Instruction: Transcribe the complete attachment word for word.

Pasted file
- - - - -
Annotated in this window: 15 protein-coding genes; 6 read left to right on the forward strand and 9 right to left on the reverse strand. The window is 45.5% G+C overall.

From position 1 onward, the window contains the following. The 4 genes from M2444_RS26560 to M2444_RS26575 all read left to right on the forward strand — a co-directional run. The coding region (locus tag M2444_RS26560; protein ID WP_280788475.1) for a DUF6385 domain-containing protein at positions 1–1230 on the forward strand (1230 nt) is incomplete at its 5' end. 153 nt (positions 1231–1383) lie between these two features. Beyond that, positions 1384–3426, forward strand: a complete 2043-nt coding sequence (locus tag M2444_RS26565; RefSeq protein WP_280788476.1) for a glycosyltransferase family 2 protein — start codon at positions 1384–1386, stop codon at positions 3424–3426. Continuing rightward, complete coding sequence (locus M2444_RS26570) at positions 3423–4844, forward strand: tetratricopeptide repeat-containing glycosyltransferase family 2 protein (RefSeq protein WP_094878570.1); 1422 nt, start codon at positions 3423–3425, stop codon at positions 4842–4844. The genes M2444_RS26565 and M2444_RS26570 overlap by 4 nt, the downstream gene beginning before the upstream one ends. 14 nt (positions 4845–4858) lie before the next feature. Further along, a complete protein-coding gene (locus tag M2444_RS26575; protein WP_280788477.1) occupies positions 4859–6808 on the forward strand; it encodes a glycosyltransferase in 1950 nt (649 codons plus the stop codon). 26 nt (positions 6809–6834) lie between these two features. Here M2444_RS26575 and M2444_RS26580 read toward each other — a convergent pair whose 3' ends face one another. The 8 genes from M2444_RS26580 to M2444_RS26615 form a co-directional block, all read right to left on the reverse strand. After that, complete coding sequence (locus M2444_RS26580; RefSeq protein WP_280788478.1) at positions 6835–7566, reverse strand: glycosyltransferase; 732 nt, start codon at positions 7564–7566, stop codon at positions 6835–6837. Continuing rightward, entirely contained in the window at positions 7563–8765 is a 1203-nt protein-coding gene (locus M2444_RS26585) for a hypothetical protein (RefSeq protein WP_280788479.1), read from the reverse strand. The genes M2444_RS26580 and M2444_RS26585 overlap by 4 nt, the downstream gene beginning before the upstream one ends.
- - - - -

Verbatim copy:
Annotated in this window: 15 protein-coding genes; 6 read left to right on the forward strand and 9 right to left on the reverse strand. The window is 45.5% G+C overall.

From position 1 onward, the window contains the following. The 4 genes from M2444_RS26560 to M2444_RS26575 all read left to right on the forward strand — a co-directional run. The coding region (locus tag M2444_RS26560; protein ID WP_280788475.1) for a DUF6385 domain-containing protein at positions 1–1230 on the forward strand (1230 nt) is incomplete at its 5' end. 153 nt (positions 1231–1383) lie between these two features. Beyond that, positions 1384–3426, forward strand: a complete 2043-nt coding sequence (locus tag M2444_RS26565; RefSeq protein WP_280788476.1) for a glycosyltransferase family 2 protein — start codon at positions 1384–1386, stop codon at positions 3424–3426. Continuing rightward, complete coding sequence (locus M2444_RS26570) at positions 3423–4844, forward strand: tetratricopeptide repeat-containing glycosyltransferase family 2 protein (RefSeq protein WP_094878570.1); 1422 nt, start codon at positions 3423–3425, stop codon at positions 4842–4844. The genes M2444_RS26565 and M2444_RS26570 overlap by 4 nt, the downstream gene beginning before the upstream one ends. 14 nt (positions 4845–4858) lie before the next feature. Further along, a complete protein-coding gene (locus tag M2444_RS26575; protein WP_280788477.1) occupies positions 4859–6808 on the forward strand; it encodes a glycosyltransferase in 1950 nt (649 codons plus the stop codon). 26 nt (positions 6809–6834) lie between these two features. Here M2444_RS26575 and M2444_RS26580 read toward each other — a convergent pair whose 3' ends face one another. The 8 genes from M2444_RS26580 to M2444_RS26615 form a co-directional block, all read right to left on the reverse strand. After that, complete coding sequence (locus M2444_RS26580; RefSeq protein WP_280788478.1) at positions 6835–7566, reverse strand: glycosyltransferase; 732 nt, start codon at positions 7564–7566, stop codon at positions 6835–6837. Continuing rightward, entirely contained in the window at positions 7563–8765 is a 1203-nt protein-coding gene (locus M2444_RS26585) for a hypothetical protein (RefSeq protein WP_280788479.1), read from the reverse strand. The genes M2444_RS26580 and M2444_RS26585 overlap by 4 nt, the downstream gene beginning before the upstream one ends.